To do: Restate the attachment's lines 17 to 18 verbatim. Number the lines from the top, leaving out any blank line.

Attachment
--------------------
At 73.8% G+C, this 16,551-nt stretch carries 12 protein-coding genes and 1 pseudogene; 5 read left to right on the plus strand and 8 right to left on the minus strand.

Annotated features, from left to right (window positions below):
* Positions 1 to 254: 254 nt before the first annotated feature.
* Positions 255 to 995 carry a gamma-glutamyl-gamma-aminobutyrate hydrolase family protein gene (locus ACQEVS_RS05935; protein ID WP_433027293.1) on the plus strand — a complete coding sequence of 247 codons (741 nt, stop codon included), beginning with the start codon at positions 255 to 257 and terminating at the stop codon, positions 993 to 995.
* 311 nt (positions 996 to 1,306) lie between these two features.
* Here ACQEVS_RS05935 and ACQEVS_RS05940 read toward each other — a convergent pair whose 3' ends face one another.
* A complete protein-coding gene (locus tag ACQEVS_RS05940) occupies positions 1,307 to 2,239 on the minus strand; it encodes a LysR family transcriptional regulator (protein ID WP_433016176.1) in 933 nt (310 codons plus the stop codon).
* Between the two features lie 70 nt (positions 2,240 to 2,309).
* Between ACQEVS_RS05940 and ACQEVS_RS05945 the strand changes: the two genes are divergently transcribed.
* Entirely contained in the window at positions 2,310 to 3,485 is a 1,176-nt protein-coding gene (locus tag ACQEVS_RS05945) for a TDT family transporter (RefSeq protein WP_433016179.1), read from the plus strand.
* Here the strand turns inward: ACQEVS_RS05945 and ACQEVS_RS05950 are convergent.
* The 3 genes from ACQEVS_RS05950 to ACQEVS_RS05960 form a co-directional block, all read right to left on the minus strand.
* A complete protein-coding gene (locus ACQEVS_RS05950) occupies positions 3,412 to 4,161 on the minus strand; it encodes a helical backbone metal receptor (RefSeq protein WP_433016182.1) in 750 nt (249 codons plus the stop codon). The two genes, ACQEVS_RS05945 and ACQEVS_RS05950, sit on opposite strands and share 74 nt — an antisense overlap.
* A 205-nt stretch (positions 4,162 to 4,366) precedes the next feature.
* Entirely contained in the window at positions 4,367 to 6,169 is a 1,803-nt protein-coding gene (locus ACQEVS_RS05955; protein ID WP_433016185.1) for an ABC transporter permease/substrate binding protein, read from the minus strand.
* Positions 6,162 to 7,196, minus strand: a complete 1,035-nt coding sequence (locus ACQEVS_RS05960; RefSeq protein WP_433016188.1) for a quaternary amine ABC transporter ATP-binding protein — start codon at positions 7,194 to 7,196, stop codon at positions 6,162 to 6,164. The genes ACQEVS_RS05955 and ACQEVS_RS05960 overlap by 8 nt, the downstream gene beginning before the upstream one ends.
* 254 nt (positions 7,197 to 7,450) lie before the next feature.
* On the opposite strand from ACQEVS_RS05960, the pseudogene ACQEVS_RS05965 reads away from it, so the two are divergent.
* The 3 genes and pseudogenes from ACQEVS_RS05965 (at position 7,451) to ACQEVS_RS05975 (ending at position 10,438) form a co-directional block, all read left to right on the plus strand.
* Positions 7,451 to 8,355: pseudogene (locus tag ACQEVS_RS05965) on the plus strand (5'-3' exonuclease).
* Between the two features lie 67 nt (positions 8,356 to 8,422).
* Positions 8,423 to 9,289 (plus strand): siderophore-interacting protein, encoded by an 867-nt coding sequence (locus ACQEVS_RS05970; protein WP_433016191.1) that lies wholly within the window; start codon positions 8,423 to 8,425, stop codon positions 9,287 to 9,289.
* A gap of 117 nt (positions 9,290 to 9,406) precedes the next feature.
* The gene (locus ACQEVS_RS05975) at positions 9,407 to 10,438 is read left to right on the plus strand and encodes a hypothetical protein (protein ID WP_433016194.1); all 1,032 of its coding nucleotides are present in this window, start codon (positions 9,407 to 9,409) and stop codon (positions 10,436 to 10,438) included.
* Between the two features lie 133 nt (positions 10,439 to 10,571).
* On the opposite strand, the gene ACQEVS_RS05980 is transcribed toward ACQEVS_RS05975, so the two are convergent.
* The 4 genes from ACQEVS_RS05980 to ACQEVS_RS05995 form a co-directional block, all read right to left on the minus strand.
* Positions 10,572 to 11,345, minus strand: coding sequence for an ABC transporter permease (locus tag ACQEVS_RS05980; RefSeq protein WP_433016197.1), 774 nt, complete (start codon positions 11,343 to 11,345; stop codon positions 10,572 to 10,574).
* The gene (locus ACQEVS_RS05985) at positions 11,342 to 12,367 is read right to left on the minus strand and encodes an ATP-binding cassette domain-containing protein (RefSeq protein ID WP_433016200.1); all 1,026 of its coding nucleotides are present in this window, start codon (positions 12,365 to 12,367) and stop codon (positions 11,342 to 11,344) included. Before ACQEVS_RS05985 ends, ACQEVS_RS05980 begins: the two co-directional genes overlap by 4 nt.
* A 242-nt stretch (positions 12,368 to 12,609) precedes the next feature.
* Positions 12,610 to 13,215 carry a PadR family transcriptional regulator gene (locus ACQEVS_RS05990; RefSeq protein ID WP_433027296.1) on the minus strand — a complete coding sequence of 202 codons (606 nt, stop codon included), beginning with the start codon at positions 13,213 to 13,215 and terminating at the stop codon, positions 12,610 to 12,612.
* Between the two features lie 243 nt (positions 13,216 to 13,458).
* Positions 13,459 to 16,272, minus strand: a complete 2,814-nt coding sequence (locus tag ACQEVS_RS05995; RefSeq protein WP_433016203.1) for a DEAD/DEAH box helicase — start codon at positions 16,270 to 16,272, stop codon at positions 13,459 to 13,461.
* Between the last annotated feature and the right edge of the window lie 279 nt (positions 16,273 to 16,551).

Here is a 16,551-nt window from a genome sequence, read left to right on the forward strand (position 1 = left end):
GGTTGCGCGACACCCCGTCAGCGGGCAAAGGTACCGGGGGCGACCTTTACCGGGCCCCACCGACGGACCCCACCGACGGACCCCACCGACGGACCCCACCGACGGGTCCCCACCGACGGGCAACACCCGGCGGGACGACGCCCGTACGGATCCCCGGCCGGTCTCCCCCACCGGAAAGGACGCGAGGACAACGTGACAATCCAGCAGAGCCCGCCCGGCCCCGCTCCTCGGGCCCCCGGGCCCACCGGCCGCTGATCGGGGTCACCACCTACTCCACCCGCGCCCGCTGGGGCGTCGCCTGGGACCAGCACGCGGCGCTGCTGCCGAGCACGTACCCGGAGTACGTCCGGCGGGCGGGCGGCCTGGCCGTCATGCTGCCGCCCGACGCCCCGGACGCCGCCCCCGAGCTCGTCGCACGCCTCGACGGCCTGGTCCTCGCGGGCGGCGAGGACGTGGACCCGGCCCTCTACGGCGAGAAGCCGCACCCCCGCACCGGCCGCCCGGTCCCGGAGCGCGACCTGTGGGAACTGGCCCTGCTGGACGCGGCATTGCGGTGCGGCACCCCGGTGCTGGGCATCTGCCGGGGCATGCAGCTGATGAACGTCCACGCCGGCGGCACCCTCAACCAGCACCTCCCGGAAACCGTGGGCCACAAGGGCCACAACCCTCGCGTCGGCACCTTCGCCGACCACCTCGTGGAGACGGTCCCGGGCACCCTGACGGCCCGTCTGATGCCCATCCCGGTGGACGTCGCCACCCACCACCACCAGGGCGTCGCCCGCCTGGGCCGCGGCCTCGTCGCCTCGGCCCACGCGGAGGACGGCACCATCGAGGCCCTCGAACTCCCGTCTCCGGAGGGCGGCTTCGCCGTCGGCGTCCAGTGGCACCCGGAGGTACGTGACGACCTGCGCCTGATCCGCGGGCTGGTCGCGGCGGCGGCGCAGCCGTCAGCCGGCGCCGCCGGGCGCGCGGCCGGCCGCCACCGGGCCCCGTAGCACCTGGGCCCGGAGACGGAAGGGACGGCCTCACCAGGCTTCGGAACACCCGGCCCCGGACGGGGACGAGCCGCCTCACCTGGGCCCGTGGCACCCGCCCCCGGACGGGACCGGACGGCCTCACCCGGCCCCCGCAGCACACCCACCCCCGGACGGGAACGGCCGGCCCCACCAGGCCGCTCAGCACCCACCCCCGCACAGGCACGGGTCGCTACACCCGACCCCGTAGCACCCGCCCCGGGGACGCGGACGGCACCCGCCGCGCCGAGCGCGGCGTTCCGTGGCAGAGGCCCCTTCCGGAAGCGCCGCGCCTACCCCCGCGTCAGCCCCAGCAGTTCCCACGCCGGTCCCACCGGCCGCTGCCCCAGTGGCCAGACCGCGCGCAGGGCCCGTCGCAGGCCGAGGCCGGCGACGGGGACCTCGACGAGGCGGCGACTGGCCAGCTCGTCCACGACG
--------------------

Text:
* 254 nt (positions 7,197 to 7,450) lie before the next feature.
* On the opposite strand from ACQEVS_RS05960, the pseudogene ACQEVS_RS05965 reads away from it, so the two are divergent.